Project: The whole concept of the 1967 Chevelle came into play when American Muscle Cars was approached by Dan Woods form Chop Cut Rebuild to share a project with Auto Metal Direct, an aftermarket sheet metal manufacture. The premise was AMD would purchase the worst 1967 Chevelle they could find and would have the AMD installation center re-body panel the car in Atlanta at their facility and the car would then be shipped to American Muscle Cars to mock up the car, bodywork and paint, and final assemble. After giving it plenty of thought; and also being provided with that long list of industry giants donating parts to the project, I saw an opportunity and decided to agree to the project and immediately forward ideas and thoughts on the vehicle to Kris Horton (Kars by Kris) who began the blueprints of the rendering and then shared the plan with AMD who we fenced with back and forth with design and color; However American Muscle Cars won that match and we began the journey of building a TV Car.
A 1967 Chevelle was finally located and purchased outside of Atlanta and the AMD installation center began its part of the build. I made several trips to Atlanta to check on the progress of the metal work, it was soon discovered the car was worst then anybody thought as far as metal panel replacements. With that said, Craig Hopkins at the AMD Installation center still powered through it with expertise and excellent body panels provided by Auto Metal Directs facility. Once the metal work was completed the stock factory chassis was outfitted with new suspension provided by Tony G from ABC Performance Suspension, Because of the aggressive wheel and tire package and ride height we wanted to achieve with this Chevelle Tony G also install a wider rear wheel tub for much bigger wheel. Rear suspension was completed with a Currie nine inch. After two months of heavy metal replacement and suspension the car finally arrived at American Muscle Cars.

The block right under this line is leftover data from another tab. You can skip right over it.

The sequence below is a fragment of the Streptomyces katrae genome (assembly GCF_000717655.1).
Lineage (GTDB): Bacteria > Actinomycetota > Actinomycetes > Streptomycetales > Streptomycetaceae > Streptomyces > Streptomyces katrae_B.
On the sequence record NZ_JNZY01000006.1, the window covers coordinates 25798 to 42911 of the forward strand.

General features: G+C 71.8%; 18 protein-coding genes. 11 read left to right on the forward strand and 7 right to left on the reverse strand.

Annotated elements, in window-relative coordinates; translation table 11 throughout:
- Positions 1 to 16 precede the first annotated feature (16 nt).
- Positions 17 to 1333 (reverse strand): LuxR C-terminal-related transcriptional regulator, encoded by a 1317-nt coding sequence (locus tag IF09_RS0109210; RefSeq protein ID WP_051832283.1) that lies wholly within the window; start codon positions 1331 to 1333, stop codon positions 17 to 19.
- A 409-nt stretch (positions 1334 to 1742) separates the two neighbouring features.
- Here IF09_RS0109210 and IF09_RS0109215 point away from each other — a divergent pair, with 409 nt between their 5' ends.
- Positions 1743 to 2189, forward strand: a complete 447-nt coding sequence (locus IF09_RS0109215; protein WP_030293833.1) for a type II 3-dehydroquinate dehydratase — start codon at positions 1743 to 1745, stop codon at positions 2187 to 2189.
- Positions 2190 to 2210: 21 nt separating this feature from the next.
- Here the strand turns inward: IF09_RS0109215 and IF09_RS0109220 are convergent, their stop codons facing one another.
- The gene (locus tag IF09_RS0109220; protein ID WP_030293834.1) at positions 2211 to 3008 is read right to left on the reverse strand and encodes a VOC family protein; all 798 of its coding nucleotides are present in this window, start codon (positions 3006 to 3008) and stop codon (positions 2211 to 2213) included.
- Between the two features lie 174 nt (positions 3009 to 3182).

Once the car arrived at American Muscle Cars we were notified of the amount of time we would have to build the car, it seemed unrealistic. Not to mention having Dan Woods and his crew filming and getting in the way of us trying to build a car by a certain deadline. From that point we all knew we would be working 24/7. We began by gapping the body panels to have a more consistent gap between all the panels. Next, we modified front and rear bumper for a tighter fit to the car as well as removing mounting bolts for a smooth look. The next hurdle was to build the hood from the rendering; the modified Super Sport outfitted with a portion of a cowl hood was completed and flowed into a cowl panel where all the louvers were welded to continue that smooth look. Due to the aggressive ride height and wheel/tire size we demanded, the next step was to modify the trunk floor, outer rear wheel housing, and mounting position of the rear suspension. Also, significant modifications were made to the front inner wheel wells in order to complete the aggressive ride height. We were sure there would be one more modification once the LS3 525 HP and Tremec 6 speed transmission was delivered; this combination is part of GM’s Connect and Cruise package. Once the motor and transmission were connected we began to install it; that last modification was apparent, we would need to tunnel the car. After tunneling the car we began to mock up phase pedal assemblies, brakes and related plumbing, fuel tank and related plumbing. Because we choose to use a factory front bench seat with a manual transmission we modified a factory original manual shifter to our Tremec transmission. Our next task was to begin wiring, which included Vintage air, power windows, dash, exterior, and interior components. We next secure a location for the engine management system and completed wiring in the motor. We continue to mock the car up as we move into the engine compartment and began mocking up, steering, radiator, and electric fans. Once that was completed the Chevelle was transported to Magnaflow where the exhaust was installed and upon completion the majority of the mock up phase was finished.